Practicing Gratitude in Many Ways


I began seeing a therapist, Alexia, five days after Nelle was stillborn.  I remember making the phone call to a counseling services group that had been recommended to me and when asked for the reason for wanting the appointment I had to say the words out loud “Because… because my baby died.”  The person on the other end of the phone gave the immediate, automatic “Oh, I’m so sorry….” Ger and I went to the first appointment together but then I began to see Alexia alone.

At my second appointment, she gave me a journal and told me that she wanted me to write down three things I was grateful for every day.  Because I am a rule-follower, I complied.  With each new day, not only did I write down the three things I was grateful for along with the date, but I also wrote down “Day 13” – as in 13 days since Nelle was born.

Sometimes the items were mundane.  Sometimes I was grateful that someone had reached out to me or sent me a small gift.  One of my friends, acknowledging that she didn’t know what to say, sent me photos of beautiful birds every day for a period of time.  Another dropped off cookies.  I was grateful for these things.

Then there was Day 21.  I wrote down “I am not grateful for anything today.  I had my postpartum appointment and we have no answers.”  So there’s that.

I continued with this practice until I became pregnant with Iris.  Then my journal scribbling turned from gratitude to worry.  Constantly scared.  I wrote at length about how much I feared losing a baby again.  The fear was so consuming that I wrote less and less.  Then there was the entry on February 11th where I expressed that I felt that something was wrong, even though I rationally tried to tell myself that there was no reason to think that way.  On February 12th, I found out that she had died and on February 13th she was born.  Somehow, my instincts had known, and were reflected in my writing.

Though I stopped writing what I was grateful for each day, we began to practice being thankful “out loud” in our home.  It began sometime in the summer after losing Iris, when I began to explore going to church again.  We have never been a family that prays before dinner, but we began a ritual of going around the table and saying what we were thankful for at the table.  Even if someone had an awful day, our minimum requirement was to say “I’m thankful that I’m alive.”  In a way, it became the signal to the rest of the family that the person had a bad day.  I remember the months of being pregnant with Autumn and needing to find the tiniest thing to be thankful for amid my daily struggle with anxiety.

When we began to deal with Ger’s anxiety a few months ago, we began a new ritual between the two of us.  Every evening, after the kids have been tucked in for the night, we say to each other three things that we are grateful for that day.  I brought this up with him because there is a lot of science behind practicing gratitude – and he likes things backed by science – and there were days when I could tell he was on edge either from home, or talking to his therapist, or something else.  It was a way to decompress in the evening and bring down the volume before bed.  A few times, I felt like he was just reciting things that he felt he should be grateful for, but that he didn’t necessarily enjoy or appreciate (like “I’m grateful that we went to the museum” – even though it was loud, crowded, and overstimulating.  Are you really grateful?  Or just saying that?)  So then I questioned, in a loving way: Why are you grateful for that?  What did you like about that?  It became more than just a statement, but really digging into why we are grateful for what is in our lives.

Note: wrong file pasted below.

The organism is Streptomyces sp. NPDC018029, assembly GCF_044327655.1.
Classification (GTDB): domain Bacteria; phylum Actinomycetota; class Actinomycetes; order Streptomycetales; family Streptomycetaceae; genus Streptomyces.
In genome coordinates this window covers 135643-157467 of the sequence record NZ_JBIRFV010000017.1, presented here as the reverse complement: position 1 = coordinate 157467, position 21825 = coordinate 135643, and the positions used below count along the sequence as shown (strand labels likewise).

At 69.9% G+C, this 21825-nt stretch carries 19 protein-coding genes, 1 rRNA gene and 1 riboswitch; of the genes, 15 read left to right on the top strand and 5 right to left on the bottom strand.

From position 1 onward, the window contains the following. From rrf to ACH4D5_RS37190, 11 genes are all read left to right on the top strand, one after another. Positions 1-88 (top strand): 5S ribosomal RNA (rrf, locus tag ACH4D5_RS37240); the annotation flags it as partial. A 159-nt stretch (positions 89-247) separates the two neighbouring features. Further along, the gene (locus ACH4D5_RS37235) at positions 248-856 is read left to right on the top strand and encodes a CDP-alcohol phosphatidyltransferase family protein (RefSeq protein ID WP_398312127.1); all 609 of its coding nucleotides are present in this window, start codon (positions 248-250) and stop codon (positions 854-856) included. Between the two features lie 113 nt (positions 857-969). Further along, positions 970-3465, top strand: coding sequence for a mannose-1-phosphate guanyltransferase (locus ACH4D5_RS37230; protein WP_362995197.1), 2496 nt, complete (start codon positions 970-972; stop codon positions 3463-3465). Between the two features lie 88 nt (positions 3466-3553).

A few weeks ago, I was talking to a friend who was having a miscarriage, in a recurring pattern of heartbreak for her.  I was trying to remember what I did in the early days after losing Nelle.  Went for walks.  Took a lot of baths.  And my therapist made me write down what I was grateful for each day.  Finding those small things, even on the hardest of days, forced me to find something positive in my day.

We have a wooden sign in our kitchen (courtesy of Etsy) that says “Gratitude turns what we have into enough.”  I bought it when I was on a minimalist kick years ago as a reminder to myself not to fill the house with “stuff” or wish for more.  After losing Nelle and Iris, I was a bit resentful of the sentiment that I should be grateful for the children I have, as if they were a replacement for the ones I lost.  Still I kept the sign.  And the other day, while contemplating the gratitude I have practiced over the years since losing them, I tried to look at the saying through its original lens.  Being grateful for “having” doesn’t have to be mutually exclusive of mourning what I have lost.